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Islamic State Claims Responsibility For French Truck Attack


A bouquet of flowers and a French flag are seen as people pay tribute near the scene of the attack in Nice.

The Islamic State (IS) terrorist group has claimed on social media that one of its “soldiers” carried out the truck attack in Nice, France, that left 84 dead and more than 200 injured.

The July 16 statement was reported by a news service that is affiliated with IS.

The statement said the July 14 attack came “in response to call to target nations of coalition states that are fighting [IS].”

Terrorism experts cautioned that the statement did not necessarily point to a formal link between IS and the Nice attack.

Tunisian-born Mohamed Lahouaiej Bouhlel, 31, drove a heavy truck through a crowd of people marking Bastille Day in the resort city. He was shot dead by police during the incident.

Interior Minister Bernard Cazeneuve said France has no evidence that Bouhlel had ties to IS. He was not previously known to French intelligence agencies.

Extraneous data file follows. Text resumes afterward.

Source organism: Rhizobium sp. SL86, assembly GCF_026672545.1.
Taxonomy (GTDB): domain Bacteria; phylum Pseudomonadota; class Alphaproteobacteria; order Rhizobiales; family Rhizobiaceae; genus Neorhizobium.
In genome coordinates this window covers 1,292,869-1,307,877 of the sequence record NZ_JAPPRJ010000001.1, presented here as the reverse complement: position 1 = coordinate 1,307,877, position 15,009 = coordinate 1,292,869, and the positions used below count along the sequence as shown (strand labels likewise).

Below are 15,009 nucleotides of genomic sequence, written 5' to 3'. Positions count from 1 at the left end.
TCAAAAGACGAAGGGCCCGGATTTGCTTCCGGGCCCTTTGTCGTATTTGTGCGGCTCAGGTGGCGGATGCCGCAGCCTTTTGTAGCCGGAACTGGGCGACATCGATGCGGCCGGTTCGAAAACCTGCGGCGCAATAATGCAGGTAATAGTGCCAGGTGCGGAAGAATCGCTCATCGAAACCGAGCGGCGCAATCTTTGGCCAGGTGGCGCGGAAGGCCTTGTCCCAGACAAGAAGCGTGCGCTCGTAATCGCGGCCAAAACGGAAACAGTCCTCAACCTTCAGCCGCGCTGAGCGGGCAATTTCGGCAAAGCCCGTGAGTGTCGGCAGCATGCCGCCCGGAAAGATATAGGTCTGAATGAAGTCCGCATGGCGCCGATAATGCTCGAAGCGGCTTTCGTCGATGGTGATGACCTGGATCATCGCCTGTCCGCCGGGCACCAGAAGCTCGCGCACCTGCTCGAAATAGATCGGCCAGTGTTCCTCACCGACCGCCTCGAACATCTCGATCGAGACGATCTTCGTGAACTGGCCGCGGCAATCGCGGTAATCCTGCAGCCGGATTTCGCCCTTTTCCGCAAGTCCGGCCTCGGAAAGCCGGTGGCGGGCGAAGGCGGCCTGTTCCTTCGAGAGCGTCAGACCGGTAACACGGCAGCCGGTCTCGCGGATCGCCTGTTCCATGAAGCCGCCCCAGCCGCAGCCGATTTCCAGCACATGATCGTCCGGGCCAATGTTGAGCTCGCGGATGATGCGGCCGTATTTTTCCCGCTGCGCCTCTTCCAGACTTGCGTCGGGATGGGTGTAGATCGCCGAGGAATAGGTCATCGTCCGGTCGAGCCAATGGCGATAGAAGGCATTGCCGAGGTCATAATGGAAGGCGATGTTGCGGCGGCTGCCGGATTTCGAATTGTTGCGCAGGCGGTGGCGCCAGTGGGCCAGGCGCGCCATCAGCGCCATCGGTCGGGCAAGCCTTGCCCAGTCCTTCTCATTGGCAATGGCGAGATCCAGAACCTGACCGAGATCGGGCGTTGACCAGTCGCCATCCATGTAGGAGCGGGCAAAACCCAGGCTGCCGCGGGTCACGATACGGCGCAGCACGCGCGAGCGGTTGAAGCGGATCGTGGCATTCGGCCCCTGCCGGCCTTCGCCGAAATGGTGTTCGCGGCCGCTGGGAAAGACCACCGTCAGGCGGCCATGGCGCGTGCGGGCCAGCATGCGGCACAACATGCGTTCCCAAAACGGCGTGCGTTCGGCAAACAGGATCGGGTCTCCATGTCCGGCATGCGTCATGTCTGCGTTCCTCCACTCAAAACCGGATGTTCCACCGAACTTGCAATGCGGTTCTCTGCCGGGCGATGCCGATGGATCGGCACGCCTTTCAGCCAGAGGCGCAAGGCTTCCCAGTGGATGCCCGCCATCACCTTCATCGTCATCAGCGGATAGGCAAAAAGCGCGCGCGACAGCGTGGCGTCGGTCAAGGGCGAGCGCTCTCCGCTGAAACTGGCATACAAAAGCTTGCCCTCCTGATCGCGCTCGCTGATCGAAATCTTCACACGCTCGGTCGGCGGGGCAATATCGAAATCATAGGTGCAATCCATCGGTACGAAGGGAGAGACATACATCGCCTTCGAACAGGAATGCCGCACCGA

“It seems that he was radicalized very quickly -- in any case, these are the elements that have come up from the testimony of the people around him,” Cazeneuve told journalists in Paris.

Police said on July 16 that they have detained five people in connection with the incident, including Bouhlel’s estranged wife.

Bouhlel’s father told French television his son was not religious and did not attend any mosque. He said Bouhlel drank alcohol and “even took drugs.”

France has begun a three-day period of national mourning.

President Francois Hollande canceled a planned trip to Central European countries next week in order to oversee the security situation.

Hollande’s spokesman, Sephane Le Foll, said “we must recall the unity and cohesion of this country” in the face of efforts to divide it.

The Nice incident was the third major attack in France in 19 months, a spate that includes the shootings at the office of the Charlie Hebdo magazine in Paris in January 2015 and coordinated attacks around the capital in November 2015.

With reporting by AFP, AP, and Reuters
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